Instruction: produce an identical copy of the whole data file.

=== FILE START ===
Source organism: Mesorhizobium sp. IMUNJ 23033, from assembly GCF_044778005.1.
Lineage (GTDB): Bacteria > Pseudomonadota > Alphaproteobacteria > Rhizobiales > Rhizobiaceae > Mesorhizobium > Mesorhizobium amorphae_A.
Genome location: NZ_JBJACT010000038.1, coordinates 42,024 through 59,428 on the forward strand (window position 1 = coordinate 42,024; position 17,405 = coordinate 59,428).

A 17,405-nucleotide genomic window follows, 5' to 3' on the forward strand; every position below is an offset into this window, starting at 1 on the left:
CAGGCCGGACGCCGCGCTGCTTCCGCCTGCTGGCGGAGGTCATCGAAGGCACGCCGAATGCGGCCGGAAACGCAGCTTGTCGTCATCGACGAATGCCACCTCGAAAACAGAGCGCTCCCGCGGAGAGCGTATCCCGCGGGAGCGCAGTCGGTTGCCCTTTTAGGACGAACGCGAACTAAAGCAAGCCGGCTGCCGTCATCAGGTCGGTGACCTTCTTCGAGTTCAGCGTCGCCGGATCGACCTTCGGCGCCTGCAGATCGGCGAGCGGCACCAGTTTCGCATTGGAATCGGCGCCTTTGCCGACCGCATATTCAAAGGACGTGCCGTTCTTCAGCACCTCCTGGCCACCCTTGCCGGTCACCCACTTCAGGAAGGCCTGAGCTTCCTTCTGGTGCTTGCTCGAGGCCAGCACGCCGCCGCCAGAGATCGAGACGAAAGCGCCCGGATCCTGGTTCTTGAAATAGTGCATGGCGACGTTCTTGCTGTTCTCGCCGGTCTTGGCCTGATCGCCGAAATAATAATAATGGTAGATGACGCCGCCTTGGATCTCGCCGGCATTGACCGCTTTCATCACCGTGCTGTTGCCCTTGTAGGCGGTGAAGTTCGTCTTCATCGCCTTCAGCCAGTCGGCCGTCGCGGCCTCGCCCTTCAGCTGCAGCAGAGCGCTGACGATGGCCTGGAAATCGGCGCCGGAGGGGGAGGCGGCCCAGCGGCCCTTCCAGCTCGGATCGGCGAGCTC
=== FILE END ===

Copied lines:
Source organism: Mesorhizobium sp. IMUNJ 23033, from assembly GCF_044778005.1.
Lineage (GTDB): Bacteria > Pseudomonadota > Alphaproteobacteria > Rhizobiales > Rhizobiaceae > Mesorhizobium > Mesorhizobium amorphae_A.
Genome location: NZ_JBJACT010000038.1, coordinates 42,024 through 59,428 on the forward strand (window position 1 = coordinate 42,024; position 17,405 = coordinate 59,428).

A 17,405-nucleotide genomic window follows, 5' to 3' on the forward strand; every position below is an offset into this window, starting at 1 on the left:
CAGGCCGGACGCCGCGCTGCTTCCGCCTGCTGGCGGAGGTCATCGAAGGCACGCCGAATGCGGCCGGAAACGCAGCTTGTCGTCATCGACGAATGCCACCTCGAAAACAGAGCGCTCCCGCGGAGAGCGTATCCCGCGGGAGCGCAGTCGGTTGCCCTTTTAGGACGAACGCGAACTAAAGCAAGCCGGCTGCCGTCATCAGGTCGGTGACCTTCTTCGAGTTCAGCGTCGCCGGATCGACCTTCGGCGCCTGCAGATCGGCGAGCGGCACCAGTTTCGCATTGGAATCGGCGCCTTTGCCGACCGCATATTCAAAGGACGTGCCGTTCTTCAGCACCTCCTGGCCACCCTTGCCGGTCACCCACTTCAGGAAGGCCTGAGCTTCCTTCTGGTGCTTGCTCGAGGCCAGCACGCCGCCGCCAGAGATCGAGACGAAAGCGCCCGGATCCTGGTTCTTGAAATAGTGCATGGCGACGTTCTTGCTGTTCTCGCCGGTCTTGGCCTGATCGCCGAAATAATAATAATGGTAGATGACGCCGCCTTGGATCTCGCCGGCATTGACCGCTTTCATCACCGTGCTGTTGCCCTTGTAGGCGGTGAAGTTCGTCTTCATCGCCTTCAGCCAGTCGGCCGTCGCGGCCTCGCCCTTCAGCTGCAGCAGAGCGCTGACGATGGCCTGGAAATCGGCGCCGGAGGGGGAGGCGGCCCAGCGGCCCTTCCAGCTCGGATCGGCGAGCTC